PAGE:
Abt 1150 - 1207 (~ 57 years)
Has more than 100 ancestors and more than 100 descendants in this family tree.
||Davit Soslan |
|Relationship||with Francis Fox|
||14 Nov 2009 |
- David Soslan was a member of the royal house which ruled Alania (Ovseti or Oseti of the Georgian sources; hence, the modern designation of Ossetia ), an Orthodox Christian kingdom in North Caucasus , and frequently intermarried with the Bagrationi Dynasty of Georgia. A relatively later chronicler, writing during the reign of George IV Lasha (son of Tamar and David Soslan; 1212-1223), ascribes David Soslan, though vaguely, the Bagrationi ancestry. A version of David's Bagratid origin found further development in the works of the 18th-century Georgian scholar Prince Vakhushti Bagrationi . He considered David Soslan a descendant of George I of Georgia (1014-1027) and his Alan wife Alde who were the parents of Demetrius (Demetre), an unfortunate pretender to the Georgian crown whose son, David, was forced by Bagrat IV of Georgia to flee to Alania. According to Vakhushti, David and his descendants - Aton and Jadaron - married into the Alan ruling family and became "kings of the Osi [i.e., Alans]". This Jadaron is said to have been David Soslan's father. While this account is considered credible by some scholars of Georgia, the issue of David's dynastic origin still remains controversial.
An interesting passage from the 13th-century anonymous Georgian Histories and Eulogies of Sovereigns relates that David was under the patronage of Tamar's paternal aunt Rusudan and came of "the descendants [ literally, "sons"] of Ephraim, which are Osi, handsome and strong in battle." The Georgian scholar Korneli Kekelidze suggested that David Soslan's family - the "Ephraimids" - might have claimed descent from the biblical Ephraim , and compared this family legend to that of the Bagratids who considered themselves descendants of David , the second king of the Israelites .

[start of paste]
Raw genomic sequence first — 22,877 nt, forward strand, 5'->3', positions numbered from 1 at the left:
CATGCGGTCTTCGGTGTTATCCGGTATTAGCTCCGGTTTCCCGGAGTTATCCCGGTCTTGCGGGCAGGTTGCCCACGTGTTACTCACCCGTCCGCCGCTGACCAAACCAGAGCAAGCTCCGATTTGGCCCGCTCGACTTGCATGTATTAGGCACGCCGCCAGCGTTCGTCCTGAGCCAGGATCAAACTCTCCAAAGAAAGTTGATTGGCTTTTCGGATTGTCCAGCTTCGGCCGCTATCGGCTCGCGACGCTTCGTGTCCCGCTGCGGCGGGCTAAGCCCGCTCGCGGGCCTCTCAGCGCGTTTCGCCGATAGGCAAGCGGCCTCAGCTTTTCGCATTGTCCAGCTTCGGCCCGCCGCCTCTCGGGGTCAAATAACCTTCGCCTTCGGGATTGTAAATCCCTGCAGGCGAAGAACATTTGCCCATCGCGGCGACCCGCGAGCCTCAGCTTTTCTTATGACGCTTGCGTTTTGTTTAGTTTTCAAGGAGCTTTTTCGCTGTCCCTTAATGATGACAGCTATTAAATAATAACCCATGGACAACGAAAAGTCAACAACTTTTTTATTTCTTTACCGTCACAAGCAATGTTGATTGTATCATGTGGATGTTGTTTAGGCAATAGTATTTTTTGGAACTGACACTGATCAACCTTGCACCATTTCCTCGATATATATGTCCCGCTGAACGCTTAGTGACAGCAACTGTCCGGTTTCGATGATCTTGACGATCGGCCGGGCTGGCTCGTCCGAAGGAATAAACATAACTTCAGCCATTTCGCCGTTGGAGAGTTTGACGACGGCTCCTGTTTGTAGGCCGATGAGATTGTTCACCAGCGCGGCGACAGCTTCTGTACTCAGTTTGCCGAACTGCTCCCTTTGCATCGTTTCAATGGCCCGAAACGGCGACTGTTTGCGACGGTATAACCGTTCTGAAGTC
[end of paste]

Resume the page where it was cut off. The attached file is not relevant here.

In 1946, the North Ossetian archaeologist Evgeniya Pchelina announced that, during the digs at the Nuzal chapel in the Ardon Gorge, North Ossetian ASSR , she discovered the tomb allegedly belonging to David Soslan whom she identified with the certain Soslan mentioned in the Georgian asomtavruli inscription in the chapel, and suggested that David Soslan might have been a member of the Tsarazon family, a heroic clan from Nuzal known to the Ossetic folklore tradition. However, the hypothesis has not been accepted by most Georgian scholars who regard Pchelina's conclusions doubtful.
Tamar married David Soslan at the Didube Palace near Tbilisi between 1187 and 1189 after she divorced his first husband, the Rus' prince Yuri Bogolyubsky . As the Armenian chronicler Mkhitar Gosh reports in his Ishatarakan ("Memorabilia"), Tamar "married a man from the Alan kingdom, her relative on the mother's side, whose name was Soslan, named David upon his ascension to the [Georgian] throne".
David Soslan's status of consort, as well as his presence in art, on charters, and on coins, was strictly dictated by the necessity of male aspects of kingship, but he remained a subordinate ruler who shared throne with Tamar but had no independent authority, his power being derived from his reigning spouse.
David energetically supported Tamar's expansionist policy and was largely responsible for Georgia's military successes. All medieval Georgian sources are unequivocal in praising his handsomeness, military talents, valor, and devoutness to Tamar. In the 1190s, David Soslan led the Georgian raids against Barda , Erzurum , Geghark'unik' , Beylaqan and Ganja . His victories over the Ildegizids of Azerbaijan at Shamkor (1195) and the Seljuqids of Rüm at Basian (1202) secured the Georgian positions in the eastern and western Caucasian marches, respectively. He died shortly thereafter, c. 1207.
Tamar and David were the parents of the two successive sovereigns of Georgia, King George IV Lasha (r. 1212-1223) and Queen Rusudan (r. 1223-1245).